Take your learners’ understanding of forces further with this simple investigation exploring air pressure and gravity

This resource is also available in Welsh and Irish

This experiment focuses on how air pressure can overcome gravity. First watch the ‘anti-gravity bottle’ demonstration video, then find out how your learners can investigate air pressure using cups, water and cardboard. 

Learning objectives

  • To understand that we notice the force of air when it moves objects, but particles of air are moving all the time and create forces that we usually don’t notice.
  • To appreciate that air creates a force and this force acts in all directions, not just ‘downward’ towards Earth.
  • To learn that when we consider force of air over a specific area, we call this air pressure.
  • To understand that air pressure of a sufficient magnitude acting upwards on an object can overcome the effects of gravity.

Enquiry skills:

  • Making predictions, observations and comparisons.

Watch the video

The video below shows how to carry out the ‘anti-gravity bottle’ demonstration.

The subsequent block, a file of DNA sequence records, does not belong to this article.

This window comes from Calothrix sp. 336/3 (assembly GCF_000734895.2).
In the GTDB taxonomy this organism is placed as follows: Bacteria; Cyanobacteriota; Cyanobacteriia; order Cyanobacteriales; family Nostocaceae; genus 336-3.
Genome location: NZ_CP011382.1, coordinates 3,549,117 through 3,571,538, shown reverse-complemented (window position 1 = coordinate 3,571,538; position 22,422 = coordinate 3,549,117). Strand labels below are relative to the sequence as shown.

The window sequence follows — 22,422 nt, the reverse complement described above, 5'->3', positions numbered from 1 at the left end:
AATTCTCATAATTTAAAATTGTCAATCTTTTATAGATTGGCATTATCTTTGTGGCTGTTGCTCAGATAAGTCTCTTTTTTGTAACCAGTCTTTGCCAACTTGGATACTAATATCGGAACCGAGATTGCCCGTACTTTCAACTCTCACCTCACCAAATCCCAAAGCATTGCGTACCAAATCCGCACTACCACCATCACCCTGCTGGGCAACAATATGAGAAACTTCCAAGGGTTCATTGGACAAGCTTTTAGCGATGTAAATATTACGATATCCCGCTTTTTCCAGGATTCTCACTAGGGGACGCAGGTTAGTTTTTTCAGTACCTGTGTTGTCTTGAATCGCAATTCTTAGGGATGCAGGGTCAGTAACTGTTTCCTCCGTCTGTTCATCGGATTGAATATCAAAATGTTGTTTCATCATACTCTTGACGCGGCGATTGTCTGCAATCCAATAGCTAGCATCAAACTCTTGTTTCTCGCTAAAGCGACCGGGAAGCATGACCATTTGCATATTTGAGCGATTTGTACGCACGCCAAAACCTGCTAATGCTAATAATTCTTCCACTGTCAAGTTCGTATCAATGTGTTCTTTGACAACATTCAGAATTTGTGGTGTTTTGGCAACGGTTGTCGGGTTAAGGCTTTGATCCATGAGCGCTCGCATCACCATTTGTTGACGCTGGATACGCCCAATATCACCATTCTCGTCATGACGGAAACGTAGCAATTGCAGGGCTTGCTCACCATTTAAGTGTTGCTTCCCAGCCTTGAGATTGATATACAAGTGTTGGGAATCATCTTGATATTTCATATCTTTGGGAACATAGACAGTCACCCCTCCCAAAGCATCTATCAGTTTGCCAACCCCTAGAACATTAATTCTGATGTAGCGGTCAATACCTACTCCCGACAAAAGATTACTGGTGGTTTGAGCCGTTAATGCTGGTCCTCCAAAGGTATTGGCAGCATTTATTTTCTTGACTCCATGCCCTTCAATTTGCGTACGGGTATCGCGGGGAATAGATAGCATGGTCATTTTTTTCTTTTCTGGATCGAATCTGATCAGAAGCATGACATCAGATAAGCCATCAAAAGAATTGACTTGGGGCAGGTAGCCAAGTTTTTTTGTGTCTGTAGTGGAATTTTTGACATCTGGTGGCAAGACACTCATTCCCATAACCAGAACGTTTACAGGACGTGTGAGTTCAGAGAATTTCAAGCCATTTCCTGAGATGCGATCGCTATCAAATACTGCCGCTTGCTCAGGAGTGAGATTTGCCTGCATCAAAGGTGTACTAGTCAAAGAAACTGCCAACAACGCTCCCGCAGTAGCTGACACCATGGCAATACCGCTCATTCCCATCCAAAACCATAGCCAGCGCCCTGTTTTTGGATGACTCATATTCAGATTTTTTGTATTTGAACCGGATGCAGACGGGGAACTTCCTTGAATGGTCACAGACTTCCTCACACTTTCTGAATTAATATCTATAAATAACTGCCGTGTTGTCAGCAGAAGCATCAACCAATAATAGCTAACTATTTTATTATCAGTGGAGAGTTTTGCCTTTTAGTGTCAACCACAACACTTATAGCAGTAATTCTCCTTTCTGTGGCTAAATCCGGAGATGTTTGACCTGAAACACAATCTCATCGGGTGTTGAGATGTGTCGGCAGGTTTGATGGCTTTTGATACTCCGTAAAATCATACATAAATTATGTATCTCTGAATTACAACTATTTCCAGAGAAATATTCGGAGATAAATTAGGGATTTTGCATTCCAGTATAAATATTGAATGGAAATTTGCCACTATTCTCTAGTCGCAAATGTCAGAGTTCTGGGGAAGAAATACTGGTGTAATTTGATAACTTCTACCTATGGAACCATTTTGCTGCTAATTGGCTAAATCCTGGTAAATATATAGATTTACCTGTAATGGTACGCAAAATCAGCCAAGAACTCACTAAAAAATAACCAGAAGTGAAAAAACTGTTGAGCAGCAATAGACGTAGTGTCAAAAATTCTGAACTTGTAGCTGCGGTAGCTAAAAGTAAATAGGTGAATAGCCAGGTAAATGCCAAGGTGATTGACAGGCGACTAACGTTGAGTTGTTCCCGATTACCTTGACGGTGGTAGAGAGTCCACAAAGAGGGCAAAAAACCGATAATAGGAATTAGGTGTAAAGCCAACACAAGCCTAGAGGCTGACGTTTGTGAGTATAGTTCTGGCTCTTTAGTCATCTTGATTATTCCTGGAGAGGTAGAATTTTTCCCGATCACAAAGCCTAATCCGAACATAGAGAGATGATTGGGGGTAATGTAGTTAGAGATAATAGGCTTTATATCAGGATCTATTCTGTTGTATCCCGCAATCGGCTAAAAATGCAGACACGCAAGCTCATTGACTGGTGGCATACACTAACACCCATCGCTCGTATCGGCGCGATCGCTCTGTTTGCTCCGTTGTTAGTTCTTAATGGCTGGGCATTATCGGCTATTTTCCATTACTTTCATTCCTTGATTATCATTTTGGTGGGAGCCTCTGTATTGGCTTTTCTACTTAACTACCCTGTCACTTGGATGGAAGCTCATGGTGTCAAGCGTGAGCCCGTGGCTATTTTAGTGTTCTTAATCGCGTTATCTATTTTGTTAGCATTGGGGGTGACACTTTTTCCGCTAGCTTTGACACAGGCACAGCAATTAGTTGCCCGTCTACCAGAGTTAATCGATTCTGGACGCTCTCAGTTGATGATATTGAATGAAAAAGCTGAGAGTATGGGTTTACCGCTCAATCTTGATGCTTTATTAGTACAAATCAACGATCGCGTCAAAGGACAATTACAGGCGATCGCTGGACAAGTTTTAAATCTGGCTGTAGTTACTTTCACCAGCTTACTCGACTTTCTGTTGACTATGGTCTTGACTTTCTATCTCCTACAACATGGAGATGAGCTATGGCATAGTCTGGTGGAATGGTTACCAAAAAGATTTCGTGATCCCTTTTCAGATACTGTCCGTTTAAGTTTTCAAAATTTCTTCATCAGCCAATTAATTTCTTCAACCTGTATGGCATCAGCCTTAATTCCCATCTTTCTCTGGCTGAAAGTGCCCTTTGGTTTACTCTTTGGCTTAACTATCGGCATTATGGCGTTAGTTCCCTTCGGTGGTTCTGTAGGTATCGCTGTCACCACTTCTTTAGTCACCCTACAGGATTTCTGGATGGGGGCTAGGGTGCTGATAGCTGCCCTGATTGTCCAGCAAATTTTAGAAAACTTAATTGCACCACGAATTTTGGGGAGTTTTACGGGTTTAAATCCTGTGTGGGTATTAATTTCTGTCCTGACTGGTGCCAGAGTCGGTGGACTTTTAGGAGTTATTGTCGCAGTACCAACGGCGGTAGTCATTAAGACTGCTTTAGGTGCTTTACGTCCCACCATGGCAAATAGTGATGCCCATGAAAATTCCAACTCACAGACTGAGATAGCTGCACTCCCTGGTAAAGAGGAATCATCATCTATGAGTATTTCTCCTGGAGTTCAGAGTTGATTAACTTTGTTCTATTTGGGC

Source: Royal Society of Chemistry

Demonstrate the power of atmospheric pressure to make an anti-gravity bottle with primary students.

Download the supporting materials

Set up and run the investigation with your class using the teacher notes and classroom slides, featuring a full equipment list, method, key words and definitions, questions for learners, FAQs and more.

Teacher notes

PDF | Editable Word document

Classroom slides

PDF | Editable PowerPoint document


What do learners need to know first?

Learners should be able to articulate that a force is a push or pull which acts on objects. They should also be familiar with gravity being a type of force that pulls objects towards the Earth.

Learners should be aware of what ‘area’ means (a measure of surface covered), particularly in relation to rectangles and squares.

Equipment list

  • A drinking glass or tumbler – this can be made of a hard plastic but not one which will ‘crush’ in the hand
  • A flat piece of card that will fit over, and extend beyond, the opening of the glass
  • Water to fill the glass
  • A deep sided tray or basin to catch spillages

Additional resources